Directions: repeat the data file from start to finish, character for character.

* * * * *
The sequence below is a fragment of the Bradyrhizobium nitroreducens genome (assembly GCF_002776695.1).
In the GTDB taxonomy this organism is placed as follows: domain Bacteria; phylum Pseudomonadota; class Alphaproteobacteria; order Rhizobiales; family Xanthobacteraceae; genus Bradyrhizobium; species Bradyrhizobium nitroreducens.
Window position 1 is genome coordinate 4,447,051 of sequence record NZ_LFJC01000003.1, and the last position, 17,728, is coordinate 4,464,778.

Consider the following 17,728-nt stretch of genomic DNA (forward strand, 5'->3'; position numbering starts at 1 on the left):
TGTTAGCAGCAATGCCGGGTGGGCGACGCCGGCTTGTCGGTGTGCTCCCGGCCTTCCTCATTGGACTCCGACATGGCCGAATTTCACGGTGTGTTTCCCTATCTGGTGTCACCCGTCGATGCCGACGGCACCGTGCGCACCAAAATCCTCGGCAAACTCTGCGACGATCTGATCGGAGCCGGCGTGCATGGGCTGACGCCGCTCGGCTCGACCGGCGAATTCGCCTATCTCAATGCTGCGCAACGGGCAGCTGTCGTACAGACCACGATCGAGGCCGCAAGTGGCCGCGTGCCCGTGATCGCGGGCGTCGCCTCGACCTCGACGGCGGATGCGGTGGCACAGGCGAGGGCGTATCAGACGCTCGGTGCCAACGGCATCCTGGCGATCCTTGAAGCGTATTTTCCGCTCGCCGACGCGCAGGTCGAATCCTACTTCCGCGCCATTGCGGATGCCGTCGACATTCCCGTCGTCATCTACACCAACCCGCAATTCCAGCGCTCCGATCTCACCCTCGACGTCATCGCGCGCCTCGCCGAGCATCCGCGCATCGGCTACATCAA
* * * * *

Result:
The sequence below is a fragment of the Bradyrhizobium nitroreducens genome (assembly GCF_002776695.1).
In the GTDB taxonomy this organism is placed as follows: domain Bacteria; phylum Pseudomonadota; class Alphaproteobacteria; order Rhizobiales; family Xanthobacteraceae; genus Bradyrhizobium; species Bradyrhizobium nitroreducens.
Window position 1 is genome coordinate 4,447,051 of sequence record NZ_LFJC01000003.1, and the last position, 17,728, is coordinate 4,464,778.

Consider the following 17,728-nt stretch of genomic DNA (forward strand, 5'->3'; position numbering starts at 1 on the left):
TGTTAGCAGCAATGCCGGGTGGGCGACGCCGGCTTGTCGGTGTGCTCCCGGCCTTCCTCATTGGACTCCGACATGGCCGAATTTCACGGTGTGTTTCCCTATCTGGTGTCACCCGTCGATGCCGACGGCACCGTGCGCACCAAAATCCTCGGCAAACTCTGCGACGATCTGATCGGAGCCGGCGTGCATGGGCTGACGCCGCTCGGCTCGACCGGCGAATTCGCCTATCTCAATGCTGCGCAACGGGCAGCTGTCGTACAGACCACGATCGAGGCCGCAAGTGGCCGCGTGCCCGTGATCGCGGGCGTCGCCTCGACCTCGACGGCGGATGCGGTGGCACAGGCGAGGGCGTATCAGACGCTCGGTGCCAACGGCATCCTGGCGATCCTTGAAGCGTATTTTCCGCTCGCCGACGCGCAGGTCGAATCCTACTTCCGCGCCATTGCGGATGCCGTCGACATTCCCGTCGTCATCTACACCAACCCGCAATTCCAGCGCTCCGATCTCACCCTCGACGTCATCGCGCGCCTCGCCGAGCATCCGCGCATCGGCTACATCAA